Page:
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Math Help - Functions

  1. #1
    Member integral's Avatar
    Joined
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    Arkansas
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    Functions

    If you have
    f(x)=x^{2}+3
    I know f(x) just means the function of x, or just y.

    But take this:

    If
    \frac{f(x)}{x-k}
    then
    r=f(k)
    Where r= remainder
    This makes no since to me. some function divided by x-k yields the function of k.

    How do you come up with a function?

    Edit: normally f(x),f(c),f(g) are all put in the place of possible functions, but this one is not.
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  2. #2
    Newbie
    Joined
    Jan 2010
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    Quote Originally Posted by integral View Post
    If
    \frac{f(x)}{x-k}
    then
    r=f(k)
    Where r= remainder
    This makes no since to me. some function divided by x-k yields the function of k.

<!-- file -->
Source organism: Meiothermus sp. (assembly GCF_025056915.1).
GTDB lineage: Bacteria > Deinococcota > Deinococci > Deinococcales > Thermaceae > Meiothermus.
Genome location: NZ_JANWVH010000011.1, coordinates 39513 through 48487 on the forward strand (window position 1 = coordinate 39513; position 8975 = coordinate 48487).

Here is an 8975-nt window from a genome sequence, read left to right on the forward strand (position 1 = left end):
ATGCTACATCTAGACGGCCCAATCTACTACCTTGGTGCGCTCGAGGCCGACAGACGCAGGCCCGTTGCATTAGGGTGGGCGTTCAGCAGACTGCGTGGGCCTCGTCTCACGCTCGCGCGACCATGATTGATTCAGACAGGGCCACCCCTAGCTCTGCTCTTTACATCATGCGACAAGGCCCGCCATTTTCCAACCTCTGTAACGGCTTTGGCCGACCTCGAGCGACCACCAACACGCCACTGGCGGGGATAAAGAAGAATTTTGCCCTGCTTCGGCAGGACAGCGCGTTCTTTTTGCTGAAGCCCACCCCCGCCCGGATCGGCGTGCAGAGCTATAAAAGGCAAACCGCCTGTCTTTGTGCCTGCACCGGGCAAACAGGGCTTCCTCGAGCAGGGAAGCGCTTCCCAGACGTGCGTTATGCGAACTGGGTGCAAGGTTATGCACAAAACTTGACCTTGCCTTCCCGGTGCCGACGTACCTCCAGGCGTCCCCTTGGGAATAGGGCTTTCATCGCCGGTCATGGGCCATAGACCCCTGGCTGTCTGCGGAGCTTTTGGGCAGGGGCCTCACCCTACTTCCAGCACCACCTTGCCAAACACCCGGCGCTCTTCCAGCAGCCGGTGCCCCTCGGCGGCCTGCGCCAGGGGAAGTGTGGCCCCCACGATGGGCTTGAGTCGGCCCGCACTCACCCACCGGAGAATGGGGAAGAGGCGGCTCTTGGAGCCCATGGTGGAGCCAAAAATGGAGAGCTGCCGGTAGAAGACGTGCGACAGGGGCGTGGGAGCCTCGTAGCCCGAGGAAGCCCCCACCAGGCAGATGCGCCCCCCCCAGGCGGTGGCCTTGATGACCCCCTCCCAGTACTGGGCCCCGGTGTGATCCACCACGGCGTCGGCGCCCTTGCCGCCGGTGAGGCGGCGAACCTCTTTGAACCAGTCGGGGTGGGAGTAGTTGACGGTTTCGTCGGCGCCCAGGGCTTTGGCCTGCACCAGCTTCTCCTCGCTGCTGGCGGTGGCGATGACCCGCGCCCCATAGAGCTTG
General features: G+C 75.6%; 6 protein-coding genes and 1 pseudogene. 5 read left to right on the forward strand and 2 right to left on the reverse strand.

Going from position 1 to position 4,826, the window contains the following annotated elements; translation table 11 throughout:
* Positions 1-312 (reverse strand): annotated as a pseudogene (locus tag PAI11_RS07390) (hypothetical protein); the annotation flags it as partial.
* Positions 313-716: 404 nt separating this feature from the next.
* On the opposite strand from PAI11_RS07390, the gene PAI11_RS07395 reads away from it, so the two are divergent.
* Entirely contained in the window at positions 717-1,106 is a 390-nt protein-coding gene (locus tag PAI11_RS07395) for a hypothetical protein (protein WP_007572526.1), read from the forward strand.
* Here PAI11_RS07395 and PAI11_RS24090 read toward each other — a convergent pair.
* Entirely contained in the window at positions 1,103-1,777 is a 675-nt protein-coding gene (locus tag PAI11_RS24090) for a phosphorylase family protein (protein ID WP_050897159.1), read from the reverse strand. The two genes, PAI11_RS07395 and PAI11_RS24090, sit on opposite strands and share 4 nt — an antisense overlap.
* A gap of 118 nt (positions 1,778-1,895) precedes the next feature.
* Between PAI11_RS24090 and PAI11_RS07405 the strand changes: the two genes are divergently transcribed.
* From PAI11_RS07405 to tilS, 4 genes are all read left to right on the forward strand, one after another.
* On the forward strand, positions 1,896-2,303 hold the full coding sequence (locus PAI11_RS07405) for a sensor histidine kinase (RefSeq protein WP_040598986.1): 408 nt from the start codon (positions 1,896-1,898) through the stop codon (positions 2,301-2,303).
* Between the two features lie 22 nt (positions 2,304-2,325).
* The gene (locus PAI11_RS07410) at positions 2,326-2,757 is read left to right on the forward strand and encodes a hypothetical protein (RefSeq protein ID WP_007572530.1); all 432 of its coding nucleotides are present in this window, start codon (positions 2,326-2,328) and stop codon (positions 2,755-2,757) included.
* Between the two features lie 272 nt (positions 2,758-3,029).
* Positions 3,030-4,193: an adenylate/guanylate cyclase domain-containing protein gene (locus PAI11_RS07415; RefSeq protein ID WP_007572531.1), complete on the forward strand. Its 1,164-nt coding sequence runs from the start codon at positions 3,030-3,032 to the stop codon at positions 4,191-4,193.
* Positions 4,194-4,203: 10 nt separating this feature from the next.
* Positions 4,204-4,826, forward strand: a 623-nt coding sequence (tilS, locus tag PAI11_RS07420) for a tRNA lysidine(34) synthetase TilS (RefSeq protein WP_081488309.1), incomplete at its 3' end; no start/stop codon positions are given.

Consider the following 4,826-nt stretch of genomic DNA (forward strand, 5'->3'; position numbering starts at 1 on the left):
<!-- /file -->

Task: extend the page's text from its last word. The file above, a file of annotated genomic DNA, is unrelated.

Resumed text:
This statement is deduced based on the Polynomial Remainder Theorem. That is, if you have a function f(x), and you divide it with another function x - c, then the remainder of the division is equals to f(c). Proof:

    Let's say you have a function f(x) = (x - c)q(r) + r(x), where q(r) is the quotient (the result of dividing with x - c) and r(x) is the remainder (after dividing with x - c). According to the Polynomial Division Algorithm, the remainder of the division must have a smaller degree than the divisor, in this case, x - c. Since x - c has a degree of 1, r(x) must be a constant polynomial.

    Now, if you substitute x = c into the function, you'll end up with:

    f(c) = (c - c)q(r) + r(c)
    f(c) = (0)q(r) + r(c)
    f(c) = r(c)

    Therefore, the remainder is equals to f(c).
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